Genetic analysis of 22 dung samples collected by a Cat Tien National Park - WWF survey team from 2009 – 2010 affirm that the samples all belonged to a rhinoceros that was found dead in the park in April 2010, shortly after the survey was completed. The findings, presented in a new WWF report, also point to poaching as the likely cause of the death, as the rhino was found with a bullet in its leg and had its horn removed.
The tragic discovery comes after a 2004 survey conducted by Queen’s University, Canada, that found at least two rhinos living in the park at the time.
“The last Javan rhino in Vietnam has gone,” said Tran Thi Minh Hien, WWF-Vietnam Country Director. “It is painful that despite significant investment in the Vietnamese rhino population conservation efforts failed to save this unique animal. Vietnam has lost part of its natural heritage.”
The rhinoceros was believed to be extinct from mainland Asia until 1988 when an individual was hunted from the Cat Tien area, leading to the discovery of a small population. From the mid-1990s, a number of organizations were involved in efforts to conserve the remaining Javan rhino population in Cat Tien National Park, but the report highlights that ineffective protection by the park was ultimately the cause of the extinction. This is a common problem in most protected areas in Vietnam that threatens the survival of many other species, says WWF.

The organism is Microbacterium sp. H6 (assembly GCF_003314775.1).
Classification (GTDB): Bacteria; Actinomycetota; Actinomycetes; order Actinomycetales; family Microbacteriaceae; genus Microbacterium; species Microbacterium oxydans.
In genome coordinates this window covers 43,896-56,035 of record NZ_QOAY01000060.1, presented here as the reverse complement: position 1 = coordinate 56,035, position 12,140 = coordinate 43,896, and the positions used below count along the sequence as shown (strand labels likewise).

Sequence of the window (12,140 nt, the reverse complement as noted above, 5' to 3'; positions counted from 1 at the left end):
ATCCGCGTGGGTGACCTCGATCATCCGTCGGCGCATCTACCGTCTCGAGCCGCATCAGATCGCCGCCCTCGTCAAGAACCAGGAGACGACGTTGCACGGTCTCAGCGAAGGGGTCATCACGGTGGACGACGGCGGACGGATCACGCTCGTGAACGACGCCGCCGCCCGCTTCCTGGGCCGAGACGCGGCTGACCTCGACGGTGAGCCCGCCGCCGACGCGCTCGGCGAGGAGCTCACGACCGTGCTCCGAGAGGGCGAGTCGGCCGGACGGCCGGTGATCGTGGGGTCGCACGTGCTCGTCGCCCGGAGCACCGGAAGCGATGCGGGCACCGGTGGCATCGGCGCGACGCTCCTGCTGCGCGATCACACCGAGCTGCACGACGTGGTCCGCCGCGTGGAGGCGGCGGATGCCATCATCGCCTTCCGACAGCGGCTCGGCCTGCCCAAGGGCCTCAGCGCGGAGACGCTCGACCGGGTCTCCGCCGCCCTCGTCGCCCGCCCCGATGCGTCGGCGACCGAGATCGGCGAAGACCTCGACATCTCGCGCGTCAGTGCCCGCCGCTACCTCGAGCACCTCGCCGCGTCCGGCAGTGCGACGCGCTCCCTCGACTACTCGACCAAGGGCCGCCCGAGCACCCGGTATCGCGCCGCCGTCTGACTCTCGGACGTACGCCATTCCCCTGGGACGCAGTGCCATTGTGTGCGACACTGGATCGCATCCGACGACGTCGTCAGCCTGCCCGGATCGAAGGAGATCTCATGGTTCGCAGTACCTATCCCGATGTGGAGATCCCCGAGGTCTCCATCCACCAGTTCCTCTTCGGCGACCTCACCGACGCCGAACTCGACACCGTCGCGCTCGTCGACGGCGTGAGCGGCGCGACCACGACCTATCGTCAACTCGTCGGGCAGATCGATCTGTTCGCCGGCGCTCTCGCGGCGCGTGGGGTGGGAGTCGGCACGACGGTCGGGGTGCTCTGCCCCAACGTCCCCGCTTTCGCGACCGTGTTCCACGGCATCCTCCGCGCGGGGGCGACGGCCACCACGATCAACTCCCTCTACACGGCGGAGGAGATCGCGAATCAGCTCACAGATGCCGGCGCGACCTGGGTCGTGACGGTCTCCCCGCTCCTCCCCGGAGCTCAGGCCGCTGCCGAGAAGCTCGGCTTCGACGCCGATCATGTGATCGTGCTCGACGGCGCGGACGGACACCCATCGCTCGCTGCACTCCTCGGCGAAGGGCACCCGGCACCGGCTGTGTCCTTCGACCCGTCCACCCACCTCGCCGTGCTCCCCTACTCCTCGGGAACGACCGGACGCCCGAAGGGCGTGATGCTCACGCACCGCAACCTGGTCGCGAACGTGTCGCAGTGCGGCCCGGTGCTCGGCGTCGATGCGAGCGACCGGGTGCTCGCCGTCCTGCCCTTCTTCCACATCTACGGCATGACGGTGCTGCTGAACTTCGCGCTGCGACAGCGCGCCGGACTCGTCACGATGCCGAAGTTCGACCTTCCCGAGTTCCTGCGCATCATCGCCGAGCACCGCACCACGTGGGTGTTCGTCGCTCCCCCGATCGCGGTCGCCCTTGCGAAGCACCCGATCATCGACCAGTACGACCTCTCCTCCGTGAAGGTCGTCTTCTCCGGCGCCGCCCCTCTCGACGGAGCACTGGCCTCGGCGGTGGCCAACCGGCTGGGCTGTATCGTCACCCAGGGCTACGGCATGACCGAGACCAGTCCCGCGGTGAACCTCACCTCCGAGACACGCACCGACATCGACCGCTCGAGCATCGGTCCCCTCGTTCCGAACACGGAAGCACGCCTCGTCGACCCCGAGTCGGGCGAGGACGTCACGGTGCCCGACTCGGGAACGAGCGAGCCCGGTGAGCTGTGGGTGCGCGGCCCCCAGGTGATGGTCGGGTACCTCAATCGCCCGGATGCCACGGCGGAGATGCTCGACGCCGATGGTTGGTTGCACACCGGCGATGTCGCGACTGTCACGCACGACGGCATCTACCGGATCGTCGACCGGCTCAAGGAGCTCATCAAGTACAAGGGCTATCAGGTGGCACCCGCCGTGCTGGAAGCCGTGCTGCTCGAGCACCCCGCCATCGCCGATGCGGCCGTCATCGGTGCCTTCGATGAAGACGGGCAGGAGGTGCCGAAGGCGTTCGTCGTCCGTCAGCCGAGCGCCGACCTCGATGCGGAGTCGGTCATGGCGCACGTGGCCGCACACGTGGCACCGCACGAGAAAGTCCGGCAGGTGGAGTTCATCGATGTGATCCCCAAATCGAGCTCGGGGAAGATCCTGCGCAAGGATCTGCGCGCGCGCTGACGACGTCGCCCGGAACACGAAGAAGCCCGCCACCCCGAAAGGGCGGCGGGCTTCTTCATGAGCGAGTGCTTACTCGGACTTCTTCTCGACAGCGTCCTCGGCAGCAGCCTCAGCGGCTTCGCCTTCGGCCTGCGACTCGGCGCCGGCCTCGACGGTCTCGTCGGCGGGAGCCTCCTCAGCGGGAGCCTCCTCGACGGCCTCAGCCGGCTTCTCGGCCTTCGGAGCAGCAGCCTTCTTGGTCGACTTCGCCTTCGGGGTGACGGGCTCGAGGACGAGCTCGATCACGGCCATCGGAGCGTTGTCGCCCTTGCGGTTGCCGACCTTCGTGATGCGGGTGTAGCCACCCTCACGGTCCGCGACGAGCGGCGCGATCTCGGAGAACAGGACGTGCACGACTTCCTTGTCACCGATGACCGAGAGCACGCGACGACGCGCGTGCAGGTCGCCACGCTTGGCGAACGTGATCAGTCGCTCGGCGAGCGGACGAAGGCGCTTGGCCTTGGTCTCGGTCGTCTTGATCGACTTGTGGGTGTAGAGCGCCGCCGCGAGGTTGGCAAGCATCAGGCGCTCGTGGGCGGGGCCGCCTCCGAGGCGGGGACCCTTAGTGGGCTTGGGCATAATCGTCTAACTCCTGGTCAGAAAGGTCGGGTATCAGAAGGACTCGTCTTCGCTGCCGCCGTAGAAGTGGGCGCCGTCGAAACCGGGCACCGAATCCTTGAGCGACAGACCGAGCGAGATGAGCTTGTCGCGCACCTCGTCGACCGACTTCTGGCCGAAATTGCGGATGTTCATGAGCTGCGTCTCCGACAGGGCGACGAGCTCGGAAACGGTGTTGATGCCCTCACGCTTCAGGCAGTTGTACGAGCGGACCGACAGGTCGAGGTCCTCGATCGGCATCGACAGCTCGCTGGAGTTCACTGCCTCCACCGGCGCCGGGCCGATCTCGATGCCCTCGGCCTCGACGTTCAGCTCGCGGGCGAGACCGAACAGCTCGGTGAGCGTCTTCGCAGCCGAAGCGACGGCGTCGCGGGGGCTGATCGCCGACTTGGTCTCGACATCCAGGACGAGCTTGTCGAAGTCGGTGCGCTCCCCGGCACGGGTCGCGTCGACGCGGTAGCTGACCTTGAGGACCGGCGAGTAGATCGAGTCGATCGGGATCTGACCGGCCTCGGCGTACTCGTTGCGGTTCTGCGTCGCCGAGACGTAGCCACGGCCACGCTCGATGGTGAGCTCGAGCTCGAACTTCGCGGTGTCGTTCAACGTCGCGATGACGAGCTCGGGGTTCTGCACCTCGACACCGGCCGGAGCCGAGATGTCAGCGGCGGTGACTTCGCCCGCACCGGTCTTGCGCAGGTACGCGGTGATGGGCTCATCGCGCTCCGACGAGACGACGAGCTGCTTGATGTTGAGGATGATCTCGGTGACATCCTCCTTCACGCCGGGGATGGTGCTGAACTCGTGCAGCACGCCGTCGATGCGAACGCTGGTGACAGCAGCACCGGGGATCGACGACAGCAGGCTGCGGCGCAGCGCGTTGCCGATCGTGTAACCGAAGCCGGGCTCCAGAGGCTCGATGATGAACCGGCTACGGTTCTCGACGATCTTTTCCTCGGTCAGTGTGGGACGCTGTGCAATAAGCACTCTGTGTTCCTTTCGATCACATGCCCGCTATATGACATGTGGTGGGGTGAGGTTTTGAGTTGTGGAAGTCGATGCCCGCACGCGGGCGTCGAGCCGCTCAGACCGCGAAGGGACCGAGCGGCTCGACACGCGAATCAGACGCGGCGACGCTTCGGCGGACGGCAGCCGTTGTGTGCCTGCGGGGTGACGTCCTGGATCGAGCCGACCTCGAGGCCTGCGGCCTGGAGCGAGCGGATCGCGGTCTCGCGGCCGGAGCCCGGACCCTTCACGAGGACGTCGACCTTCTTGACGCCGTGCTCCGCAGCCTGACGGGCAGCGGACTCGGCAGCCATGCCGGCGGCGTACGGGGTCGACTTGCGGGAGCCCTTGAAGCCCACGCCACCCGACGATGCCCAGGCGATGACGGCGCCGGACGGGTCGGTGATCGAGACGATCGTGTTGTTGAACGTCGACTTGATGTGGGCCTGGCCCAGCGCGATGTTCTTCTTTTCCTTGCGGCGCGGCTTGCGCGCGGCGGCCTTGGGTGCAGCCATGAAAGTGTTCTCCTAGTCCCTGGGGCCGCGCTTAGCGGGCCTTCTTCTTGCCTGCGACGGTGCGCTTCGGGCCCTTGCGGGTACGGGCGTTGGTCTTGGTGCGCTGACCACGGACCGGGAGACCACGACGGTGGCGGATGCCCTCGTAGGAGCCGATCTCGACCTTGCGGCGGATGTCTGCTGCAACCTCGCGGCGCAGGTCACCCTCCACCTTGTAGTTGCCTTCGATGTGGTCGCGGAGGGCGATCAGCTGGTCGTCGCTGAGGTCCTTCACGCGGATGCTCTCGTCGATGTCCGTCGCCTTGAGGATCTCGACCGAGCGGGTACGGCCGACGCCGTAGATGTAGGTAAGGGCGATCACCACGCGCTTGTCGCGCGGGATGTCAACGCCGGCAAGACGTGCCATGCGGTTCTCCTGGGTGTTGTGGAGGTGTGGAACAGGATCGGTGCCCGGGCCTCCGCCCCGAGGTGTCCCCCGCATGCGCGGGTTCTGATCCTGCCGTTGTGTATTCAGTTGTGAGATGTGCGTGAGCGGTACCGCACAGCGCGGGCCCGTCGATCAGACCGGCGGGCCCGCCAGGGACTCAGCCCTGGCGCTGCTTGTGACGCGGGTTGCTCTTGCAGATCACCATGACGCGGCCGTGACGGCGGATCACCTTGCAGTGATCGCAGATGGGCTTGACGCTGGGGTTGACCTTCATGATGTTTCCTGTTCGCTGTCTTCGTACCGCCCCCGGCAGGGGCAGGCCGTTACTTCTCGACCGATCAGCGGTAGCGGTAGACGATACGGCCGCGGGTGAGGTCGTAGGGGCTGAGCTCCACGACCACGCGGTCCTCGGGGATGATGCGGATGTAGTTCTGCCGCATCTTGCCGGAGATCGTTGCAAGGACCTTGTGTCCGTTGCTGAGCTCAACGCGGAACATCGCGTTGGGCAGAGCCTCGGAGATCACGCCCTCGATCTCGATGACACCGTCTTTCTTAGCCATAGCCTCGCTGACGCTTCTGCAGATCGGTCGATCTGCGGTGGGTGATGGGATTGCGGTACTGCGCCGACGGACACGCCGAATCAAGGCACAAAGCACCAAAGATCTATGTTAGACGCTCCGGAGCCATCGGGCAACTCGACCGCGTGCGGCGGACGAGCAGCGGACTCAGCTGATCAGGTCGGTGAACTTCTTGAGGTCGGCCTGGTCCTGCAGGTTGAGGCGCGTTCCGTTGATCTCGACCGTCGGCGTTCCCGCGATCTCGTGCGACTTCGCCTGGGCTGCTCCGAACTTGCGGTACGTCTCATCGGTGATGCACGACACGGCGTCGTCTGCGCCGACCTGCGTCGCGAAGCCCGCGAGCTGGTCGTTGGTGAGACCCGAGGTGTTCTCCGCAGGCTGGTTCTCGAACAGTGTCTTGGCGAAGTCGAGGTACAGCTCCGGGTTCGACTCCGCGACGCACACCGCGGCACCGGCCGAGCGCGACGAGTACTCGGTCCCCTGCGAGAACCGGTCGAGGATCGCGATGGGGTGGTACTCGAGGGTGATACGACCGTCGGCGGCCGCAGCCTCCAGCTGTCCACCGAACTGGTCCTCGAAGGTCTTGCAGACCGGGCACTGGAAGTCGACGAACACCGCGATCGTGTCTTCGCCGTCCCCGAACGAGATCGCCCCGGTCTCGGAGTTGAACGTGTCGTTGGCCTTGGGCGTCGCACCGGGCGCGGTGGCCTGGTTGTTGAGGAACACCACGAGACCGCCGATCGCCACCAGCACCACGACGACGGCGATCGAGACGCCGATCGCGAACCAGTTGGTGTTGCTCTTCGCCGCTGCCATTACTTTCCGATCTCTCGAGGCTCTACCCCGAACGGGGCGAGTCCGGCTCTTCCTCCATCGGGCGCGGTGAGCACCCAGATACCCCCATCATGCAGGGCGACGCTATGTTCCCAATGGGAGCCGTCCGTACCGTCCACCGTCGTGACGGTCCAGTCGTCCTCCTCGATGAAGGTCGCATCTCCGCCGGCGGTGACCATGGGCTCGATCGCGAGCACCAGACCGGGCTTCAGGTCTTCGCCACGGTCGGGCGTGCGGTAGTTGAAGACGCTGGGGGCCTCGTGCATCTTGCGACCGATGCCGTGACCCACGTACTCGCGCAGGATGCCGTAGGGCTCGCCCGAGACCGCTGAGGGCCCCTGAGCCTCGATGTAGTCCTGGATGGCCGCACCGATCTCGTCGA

Illegal hunting to supply the wildlife trade has reduced many species in Vietnam to small and isolated populations. The tiger, Asian elephant and endemic species like the saola, Tonkin snub-nosed monkey and Siamese crocodile are on the verge of extinction in the country.
“The tragedy of the Vietnamese Javan rhinoceros is a sad symbol of this extinction crisis,” said Nick Cox, Manager of WWF’s Species Programme in the Greater Mekong. “The single most important action to conserve Vietnam’s endangered species is protecting their natural habitat and deterring poaching and illegal wildlife trade – the report shows that these actions were inadequate to save the Javan rhino in Vietnam and this continued situation will no doubt lead to the extinction of many more species from Vietnam. Vietnam’s protected areas need more rangers, better training and monitoring, and more accountability.”
WWF recognises that habitat loss played a key role in sealing the fate of the rhino in Vietnam and warns that inadequate law enforcement and ineffective management of protected areas, encroachment and infrastructure development occurring within and close to Vietnam’s protected areas will only exert additional pressures on already fragile populations of species.
“Reintroduction of the rhinoceros to Vietnam is not economically or practically feasible. It is gone from Vietnam forever,” said Christy Williams, WWF’s Asian Elephant and Rhino Programme Coordinator.
The Javan rhinoceros is now believed to be confined to one population, less than 50 individuals, in a small national park in Indonesia. The species is critically endangered and with demand for rhino horn for the Asian traditional medicine trade increasing every year, protection and expansion of the Indonesian population is the highest priority.
“This makes our work in Indonesia even more critical. We must ensure that what happened to the Javan rhinoceros in Vietnam is not repeated in Indonesia a few years down the line,” said Susie Ellis of the International Rhino Foundation.